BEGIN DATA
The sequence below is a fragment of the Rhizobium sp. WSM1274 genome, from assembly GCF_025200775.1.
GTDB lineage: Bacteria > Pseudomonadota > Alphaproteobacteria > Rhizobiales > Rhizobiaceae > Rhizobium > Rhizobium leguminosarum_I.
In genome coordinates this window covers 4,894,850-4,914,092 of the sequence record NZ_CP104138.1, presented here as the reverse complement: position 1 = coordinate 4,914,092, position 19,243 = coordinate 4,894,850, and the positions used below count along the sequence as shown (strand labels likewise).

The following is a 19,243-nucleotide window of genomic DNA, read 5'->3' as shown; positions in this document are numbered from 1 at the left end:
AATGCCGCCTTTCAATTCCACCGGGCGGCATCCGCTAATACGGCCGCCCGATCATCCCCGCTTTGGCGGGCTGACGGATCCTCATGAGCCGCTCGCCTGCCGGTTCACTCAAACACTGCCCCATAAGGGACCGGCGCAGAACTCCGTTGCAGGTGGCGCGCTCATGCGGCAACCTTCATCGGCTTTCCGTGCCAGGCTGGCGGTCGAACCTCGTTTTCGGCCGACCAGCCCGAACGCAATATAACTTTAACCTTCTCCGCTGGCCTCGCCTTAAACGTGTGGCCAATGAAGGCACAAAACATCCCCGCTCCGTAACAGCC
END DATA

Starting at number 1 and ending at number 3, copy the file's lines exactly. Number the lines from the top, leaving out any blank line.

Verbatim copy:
The sequence below is a fragment of the Rhizobium sp. WSM1274 genome, from assembly GCF_025200775.1.
GTDB lineage: Bacteria > Pseudomonadota > Alphaproteobacteria > Rhizobiales > Rhizobiaceae > Rhizobium > Rhizobium leguminosarum_I.
In genome coordinates this window covers 4,894,850-4,914,092 of the sequence record NZ_CP104138.1, presented here as the reverse complement: position 1 = coordinate 4,914,092, position 19,243 = coordinate 4,894,850, and the positions used below count along the sequence as shown (strand labels likewise).